Gigabyte Aorus GA-Z270X-Gaming 9 Review


The Aorus brand name has been around for approximately seven years, but few people know that this is actually an off-shoot of Gigabyte. We’ve been reminded time and again by Gigabyte to not associate the two brands, yet 2016 sees the two merge. Aorus is now the prime branding to be used on high-end gaming products built by Gigabyte, with the Gigabyte logo barely noticeable. According to Gigabyte, we can expect this across all of their product categories. It’s very similar to Asus’ Republic of Gamers brand. And at a price approaching a grand, this motherboard is obviously targeted at the most demanding demographic.

You’ll probably need a larger than usual case to fit this E-ATX board, which measures 305mm x 264mm. It’s so big because Gigabyte has jammed a boatload of features onto this product. Four full-length PCIe slots are accompanied by another two PCIe xl slots, and the larger ones feature the rugged steel construction that is now favoured by high-end mobos. There’s also an additional eight PCIe lanes thanks to the use of the PEX8747 chip, giving this board a total of 32 PCIe lanes, making it capable of quad SLI support (even though Nvidia no longer recommends this), as each full-length PCIe lane can run at x8 speed.

Aorus worked with EK Water Blocks to design the cooling solution around the CPU’s power system, which can be plugged into a water cooling kit.

When it comes to drive support, this board goes over the top. There’s eight SATA 3 ports, which can be combined to deliver three SATA Express ports.

There are also twin U.2 connections along with twin M.2 slots. Using an M.2 to U.2 convertor, it’s possible to run three U.2 drives in RAID 0 mode for a claimed sequential read speed of 3525MB/sec, making this a dream machine for users of massive files.

Given Gigabyte’s overclocking pedigree, it’s no surprise to see this board chock full of features designed for this crowd, from onboard power, OC/ECO mode buttons, to high-end power supply via the very best power components, diagnostic LEDs, and a new Turbo B-Clock tuning feature that allows linear BCLCK adjustments from 90MHz up to 500MHz. The four memory slots are rated to handle 4GHz memory, while dual BIOS support means you can fall back on the backup BIOS if you manage to corrupt the main BIOS.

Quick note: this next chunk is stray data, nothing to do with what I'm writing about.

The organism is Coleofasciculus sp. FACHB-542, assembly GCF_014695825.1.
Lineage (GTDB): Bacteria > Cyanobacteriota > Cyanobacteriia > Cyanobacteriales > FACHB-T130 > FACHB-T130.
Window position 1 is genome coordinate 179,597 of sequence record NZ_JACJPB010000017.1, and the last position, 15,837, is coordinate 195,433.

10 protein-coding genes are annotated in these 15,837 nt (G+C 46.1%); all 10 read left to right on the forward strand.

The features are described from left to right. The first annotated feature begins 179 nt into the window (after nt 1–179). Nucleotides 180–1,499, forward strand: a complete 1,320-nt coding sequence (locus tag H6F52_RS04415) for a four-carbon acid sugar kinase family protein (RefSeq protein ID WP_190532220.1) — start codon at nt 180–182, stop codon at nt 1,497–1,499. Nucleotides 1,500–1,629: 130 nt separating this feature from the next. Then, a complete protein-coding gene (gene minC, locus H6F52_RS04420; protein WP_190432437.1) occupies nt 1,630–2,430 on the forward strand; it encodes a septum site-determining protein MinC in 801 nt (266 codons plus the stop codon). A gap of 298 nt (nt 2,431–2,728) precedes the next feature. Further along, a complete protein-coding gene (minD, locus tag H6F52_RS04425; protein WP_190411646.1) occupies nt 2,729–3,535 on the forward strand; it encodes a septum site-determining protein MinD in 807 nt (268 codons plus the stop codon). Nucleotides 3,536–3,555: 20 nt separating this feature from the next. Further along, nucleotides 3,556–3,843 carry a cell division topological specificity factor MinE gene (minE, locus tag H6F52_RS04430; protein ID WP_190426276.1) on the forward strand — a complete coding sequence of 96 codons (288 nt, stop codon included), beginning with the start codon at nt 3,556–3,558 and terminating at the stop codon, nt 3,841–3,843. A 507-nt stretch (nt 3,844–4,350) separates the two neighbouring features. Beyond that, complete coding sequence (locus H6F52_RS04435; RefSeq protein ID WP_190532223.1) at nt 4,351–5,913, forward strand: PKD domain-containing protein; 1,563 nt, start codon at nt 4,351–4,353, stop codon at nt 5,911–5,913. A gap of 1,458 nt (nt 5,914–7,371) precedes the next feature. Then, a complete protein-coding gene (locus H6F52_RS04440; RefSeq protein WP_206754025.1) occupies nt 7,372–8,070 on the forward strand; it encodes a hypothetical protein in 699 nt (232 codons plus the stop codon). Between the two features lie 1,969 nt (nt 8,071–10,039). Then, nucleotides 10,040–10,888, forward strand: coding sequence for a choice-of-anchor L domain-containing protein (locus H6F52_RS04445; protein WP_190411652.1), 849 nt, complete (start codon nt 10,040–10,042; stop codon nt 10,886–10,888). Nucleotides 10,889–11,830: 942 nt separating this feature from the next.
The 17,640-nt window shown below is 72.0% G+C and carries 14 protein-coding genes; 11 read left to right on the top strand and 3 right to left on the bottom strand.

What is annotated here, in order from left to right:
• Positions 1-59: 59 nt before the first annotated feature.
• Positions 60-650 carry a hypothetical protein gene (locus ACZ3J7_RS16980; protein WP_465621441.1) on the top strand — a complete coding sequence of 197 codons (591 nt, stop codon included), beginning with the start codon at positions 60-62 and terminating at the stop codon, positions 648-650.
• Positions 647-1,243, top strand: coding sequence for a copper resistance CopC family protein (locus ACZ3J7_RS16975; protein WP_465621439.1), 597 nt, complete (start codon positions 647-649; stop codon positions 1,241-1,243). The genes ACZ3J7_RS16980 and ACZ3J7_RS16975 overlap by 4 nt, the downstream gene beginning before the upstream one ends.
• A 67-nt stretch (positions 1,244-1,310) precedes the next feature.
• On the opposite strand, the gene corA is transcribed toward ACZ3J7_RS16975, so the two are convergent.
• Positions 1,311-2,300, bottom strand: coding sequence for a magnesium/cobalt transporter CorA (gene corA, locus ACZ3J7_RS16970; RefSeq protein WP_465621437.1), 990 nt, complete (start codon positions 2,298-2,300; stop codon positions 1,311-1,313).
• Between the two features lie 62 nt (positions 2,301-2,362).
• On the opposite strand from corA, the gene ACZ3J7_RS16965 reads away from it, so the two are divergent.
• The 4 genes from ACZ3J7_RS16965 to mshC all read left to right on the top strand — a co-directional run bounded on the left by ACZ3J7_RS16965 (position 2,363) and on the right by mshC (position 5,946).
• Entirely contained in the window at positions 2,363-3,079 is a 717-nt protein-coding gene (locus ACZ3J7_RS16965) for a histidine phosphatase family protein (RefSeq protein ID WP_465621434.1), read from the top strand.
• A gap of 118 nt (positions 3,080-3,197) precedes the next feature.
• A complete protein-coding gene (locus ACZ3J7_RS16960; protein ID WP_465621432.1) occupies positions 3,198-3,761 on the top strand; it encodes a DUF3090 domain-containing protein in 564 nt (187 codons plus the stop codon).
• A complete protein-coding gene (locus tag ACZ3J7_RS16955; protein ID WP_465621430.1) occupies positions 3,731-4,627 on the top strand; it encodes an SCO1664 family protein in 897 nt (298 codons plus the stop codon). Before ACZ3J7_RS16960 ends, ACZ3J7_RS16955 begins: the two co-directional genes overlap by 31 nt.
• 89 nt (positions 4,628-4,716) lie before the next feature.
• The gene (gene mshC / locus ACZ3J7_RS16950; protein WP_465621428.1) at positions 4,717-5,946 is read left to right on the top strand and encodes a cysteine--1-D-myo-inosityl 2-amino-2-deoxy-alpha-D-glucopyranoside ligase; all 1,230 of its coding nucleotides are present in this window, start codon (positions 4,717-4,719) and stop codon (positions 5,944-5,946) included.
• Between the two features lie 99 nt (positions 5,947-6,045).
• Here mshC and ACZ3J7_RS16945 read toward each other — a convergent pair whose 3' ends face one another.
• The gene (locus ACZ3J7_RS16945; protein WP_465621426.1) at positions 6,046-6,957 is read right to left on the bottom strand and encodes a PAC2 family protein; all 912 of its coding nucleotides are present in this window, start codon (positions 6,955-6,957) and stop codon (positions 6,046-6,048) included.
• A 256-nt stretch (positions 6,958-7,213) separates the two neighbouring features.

Onboard audio is exquisite, using Creative’s quad-core Sound Core3D audio processor along with a Burr-Brown DAC to deliver 120dB+ SNR audio. This puts it on the same level as most discrete premium sound cards, and you can even swap out the amps if you prefer a different sound profile. Eight fan/water pump connections are included, and they’re all Hybrid connectors, able to detect whether your cooling device uses PWM or Voltage mode to adjust its speed. There are also seven internal temperature sensors, along with two external sensors, so you can see if there are any hotspots on the board.

As expected, RGB lighting is off the charts, with LEDs covering the board, right down to the memory slots and PCIe lanes. There are six individual light zones in total, and each can be set to a different colour or mode, allowing you to choose a mix of coloured lighting that suits your specific tastes. There’s even an onboard header to RGBW LED light strips, allowing you to control your case’s lighting from within the Gigabyte software.

Networking is also out of this world, with Killer DoubleShot-X3 Pro, which is comprised of twin Gigabit Ethernet ports, along with built-in 802.11ac Wi-Fi with external antennae. If there’s one area that is a little lacking, it’s USB support, with just six USB ports on the I/O plate, along with a single USB Type-C/Thunderbolt port. However, there’s always the option of using the internal USB headers to increase this if you desire.

These are just a few of the features of this board, with a plethora more that we haven’t touched on. Performance in our tests showed it’s one of the faster boards around, though they’re all much of a muchness.

Gigabyte has squeezed every imaginable feature possible onto this motherboard, but you will pay through the nose for such delights. It’s one of the most beautiful boards we’ve seen in terms of looks, design and functionality, and yet we wish the price was a little more bearable, as it’s currently relegated to the niche of the niche in performance users.


32 PCIe lanes with PEX8747 chip delivering eight extra • Z270 chipset • DDR4-4000MHZ x 4 slots • Socket 1151 • EK Water Blocks power cooling

10 Total Score
Editor choice Gigabyte Aorus GA-Z270X-Gaming 9 Review

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